Commander-in-Chief, and the official residence of General Osman Pasha. At the same time agents of the Committee cut the telegraph wires and so prevented the General from holding any communication with the Yildiz or with his own staff. The sentries guarding the General's residence were quickly disarmed, only one man offered resistance, but he was pinioned before he could fire his rifle and give the alarm. Then two officers and some of the men of Niazi's band broke into the room where the General was in bed sleeping, and he was awakened, not unnaturally furiously angry, to find himself the prisoner of the revolutionaries. In the meanwhile other bodies of men discovered and placed under arrest the Chief of the Staff, the Officer in Command of the Zone, and some other officers who were known to be no friends of the Committee of Union and Progress. His captors assured Osman Pasha that his life was in no danger, but, while addressing him with all the respect due to his high rank, they courteously explained to him that their instructions were to escort him with all marks of honour to Resna, where he was to remain for a short time as the guest of the Committee of Union and Progress. Then they handed him a letter which had been drawn up by the Committee. It opened with the correct ceremonial salutations: “In the

name of the most merciful and compassionate

God. To His Excellency, Mushir, Osman Pasha. Peace be on you and the mercy of God. May God guide us and you.” Then the letter proceeded—in terms so polite and flattering that one wonders whether the Committee was indulging in sarcasm—to point out that the courage and ability with which God had endowed His Excellency ought to be used to direct armies to crush the enemies of the fatherland, and not to attack the nation itself; but that, unfortunately, His Excellency's official appointment and the extensive powers and instructions that had been given to him by the Yildiz were calculated to induce him—no doubt against the dictates of his own conscience—to commit acts that might be injurious to the fatherland and cause the repetition of such regrettable events as occurred in Erzeroum (the Armenian massacres). His Excellency's life, the letter explained, was precious to the country; when the Despotism had been changed for constitutional government his services might be required for the reform and reorganisation of the army. Consequently the Committee proposed to rescue His Excellency from his present awkward situation, and ventured to beg him to consent to become the Committee's honoured guest; it trusted that he would not regard this as in any way bringing disgrace upon himself, and assured him that everything had been arranged that could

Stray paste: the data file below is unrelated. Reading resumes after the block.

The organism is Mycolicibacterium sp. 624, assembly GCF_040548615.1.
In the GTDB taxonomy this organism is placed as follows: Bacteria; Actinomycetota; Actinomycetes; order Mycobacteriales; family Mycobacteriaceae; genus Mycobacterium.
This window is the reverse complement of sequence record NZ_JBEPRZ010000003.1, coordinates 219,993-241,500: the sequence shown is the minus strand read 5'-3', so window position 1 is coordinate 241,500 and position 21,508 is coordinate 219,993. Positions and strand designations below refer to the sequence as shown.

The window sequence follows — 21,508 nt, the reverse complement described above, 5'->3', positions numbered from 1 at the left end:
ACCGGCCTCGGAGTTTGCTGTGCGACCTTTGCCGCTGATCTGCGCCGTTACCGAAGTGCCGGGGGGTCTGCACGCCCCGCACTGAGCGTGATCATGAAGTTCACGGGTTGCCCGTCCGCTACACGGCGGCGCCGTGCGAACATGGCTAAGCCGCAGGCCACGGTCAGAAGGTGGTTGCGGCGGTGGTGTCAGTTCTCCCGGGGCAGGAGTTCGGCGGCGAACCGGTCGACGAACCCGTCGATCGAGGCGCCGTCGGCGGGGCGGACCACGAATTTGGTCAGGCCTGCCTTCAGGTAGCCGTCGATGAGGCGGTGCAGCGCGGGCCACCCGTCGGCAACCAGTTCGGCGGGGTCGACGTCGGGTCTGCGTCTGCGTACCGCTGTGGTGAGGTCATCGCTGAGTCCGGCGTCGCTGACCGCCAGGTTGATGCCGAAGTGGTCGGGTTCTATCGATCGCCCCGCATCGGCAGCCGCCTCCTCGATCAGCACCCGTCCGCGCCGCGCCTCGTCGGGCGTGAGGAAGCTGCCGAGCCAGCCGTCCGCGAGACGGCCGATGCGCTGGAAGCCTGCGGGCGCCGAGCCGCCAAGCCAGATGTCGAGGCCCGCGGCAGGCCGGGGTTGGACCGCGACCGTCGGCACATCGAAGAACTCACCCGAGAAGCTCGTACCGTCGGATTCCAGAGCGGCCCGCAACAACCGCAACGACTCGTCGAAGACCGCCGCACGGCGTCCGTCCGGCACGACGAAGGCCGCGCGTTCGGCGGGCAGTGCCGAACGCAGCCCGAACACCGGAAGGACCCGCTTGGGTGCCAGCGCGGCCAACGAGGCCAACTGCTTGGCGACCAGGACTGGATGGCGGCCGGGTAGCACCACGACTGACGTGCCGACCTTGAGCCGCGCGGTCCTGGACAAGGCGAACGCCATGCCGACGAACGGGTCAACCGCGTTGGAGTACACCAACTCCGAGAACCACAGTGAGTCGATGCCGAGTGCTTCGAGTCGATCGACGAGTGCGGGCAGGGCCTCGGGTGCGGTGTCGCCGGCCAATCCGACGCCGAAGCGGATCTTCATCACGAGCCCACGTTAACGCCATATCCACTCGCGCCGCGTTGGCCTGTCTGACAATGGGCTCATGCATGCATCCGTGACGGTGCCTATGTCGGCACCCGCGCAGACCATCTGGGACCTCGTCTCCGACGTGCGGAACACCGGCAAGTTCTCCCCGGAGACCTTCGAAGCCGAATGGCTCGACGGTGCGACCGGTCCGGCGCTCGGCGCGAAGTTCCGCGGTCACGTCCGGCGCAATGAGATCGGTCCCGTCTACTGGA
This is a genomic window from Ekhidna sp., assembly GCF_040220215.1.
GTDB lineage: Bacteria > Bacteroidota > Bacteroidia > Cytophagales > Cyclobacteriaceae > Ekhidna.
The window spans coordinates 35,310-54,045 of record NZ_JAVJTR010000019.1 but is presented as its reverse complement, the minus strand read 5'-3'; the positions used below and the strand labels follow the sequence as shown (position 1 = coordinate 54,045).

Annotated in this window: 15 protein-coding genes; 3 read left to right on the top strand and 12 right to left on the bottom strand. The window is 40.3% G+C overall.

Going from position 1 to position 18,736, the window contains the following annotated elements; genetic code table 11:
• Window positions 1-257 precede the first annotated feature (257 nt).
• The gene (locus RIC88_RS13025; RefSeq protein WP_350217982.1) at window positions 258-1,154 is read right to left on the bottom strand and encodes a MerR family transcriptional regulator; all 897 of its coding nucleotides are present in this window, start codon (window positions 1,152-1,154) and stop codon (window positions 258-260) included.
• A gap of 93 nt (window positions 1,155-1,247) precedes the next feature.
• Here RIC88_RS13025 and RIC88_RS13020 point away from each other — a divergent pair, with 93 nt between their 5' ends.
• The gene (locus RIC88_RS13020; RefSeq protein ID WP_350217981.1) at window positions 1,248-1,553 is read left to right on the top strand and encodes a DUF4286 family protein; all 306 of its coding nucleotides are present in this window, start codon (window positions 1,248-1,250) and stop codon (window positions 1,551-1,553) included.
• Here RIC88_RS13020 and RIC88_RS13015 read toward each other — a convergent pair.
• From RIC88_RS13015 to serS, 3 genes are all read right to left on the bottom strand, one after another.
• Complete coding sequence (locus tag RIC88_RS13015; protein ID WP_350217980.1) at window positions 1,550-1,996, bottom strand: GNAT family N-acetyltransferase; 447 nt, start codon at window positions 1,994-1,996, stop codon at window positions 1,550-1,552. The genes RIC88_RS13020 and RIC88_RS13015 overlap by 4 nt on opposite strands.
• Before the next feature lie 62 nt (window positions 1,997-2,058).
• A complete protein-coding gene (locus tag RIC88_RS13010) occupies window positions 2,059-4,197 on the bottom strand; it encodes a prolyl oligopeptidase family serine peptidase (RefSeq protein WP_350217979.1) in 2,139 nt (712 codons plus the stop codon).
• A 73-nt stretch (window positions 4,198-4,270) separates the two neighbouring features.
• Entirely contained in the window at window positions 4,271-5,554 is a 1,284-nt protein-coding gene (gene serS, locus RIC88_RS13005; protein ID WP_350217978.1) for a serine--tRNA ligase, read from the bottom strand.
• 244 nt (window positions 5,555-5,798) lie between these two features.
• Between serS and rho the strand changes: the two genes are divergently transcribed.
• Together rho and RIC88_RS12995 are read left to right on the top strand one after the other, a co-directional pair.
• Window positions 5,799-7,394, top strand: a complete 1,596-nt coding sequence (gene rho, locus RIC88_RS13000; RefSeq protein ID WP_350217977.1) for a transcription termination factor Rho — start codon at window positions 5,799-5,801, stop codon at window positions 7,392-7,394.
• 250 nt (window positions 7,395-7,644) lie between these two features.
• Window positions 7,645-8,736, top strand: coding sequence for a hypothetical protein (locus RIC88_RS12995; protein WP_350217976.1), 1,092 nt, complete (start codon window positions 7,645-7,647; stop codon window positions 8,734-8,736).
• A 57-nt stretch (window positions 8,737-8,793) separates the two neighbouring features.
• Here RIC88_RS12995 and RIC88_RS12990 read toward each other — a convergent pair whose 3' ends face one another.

safeguard his dignity and contribute to his comfort. It reminded him that opposition to the Committee's will could not avail, for his house was surrounded, all officers on whose obedience he could rely were under arrest, while the troops in the town and all the inhabitants were adherents of the Committee. Osman Pasha read this document without making any comment upon its contents, and asked whether he might go into the adjoining room to put on his clothes; but the two officers, fearing lest he might attempt suicide, were present while he dressed. Then the General left the house and, mounting a horse, was escorted by Niazi and his National Battalion of one thousand men to Resna, which was reached the following night, and here Osman was confined as an honoured prisoner in the house of one of the notables of the place. On that day, July 23, Macedonia and Albania threw off the Despotism, and even as Niazi's men were marching to Resna with their prisoner they heard behind them, far off, the sound of the cannon in Monastir that were saluting the Constitution. Niazi and his sedais had sworn not to return to their homes until their country had won its freedom, and now, having faithfully observed their oaths, he and many of his followers rejoined their rejoicing wives and families in Resna. Throughout the following day, July 24, Resna,

like every other town and village in Turkey,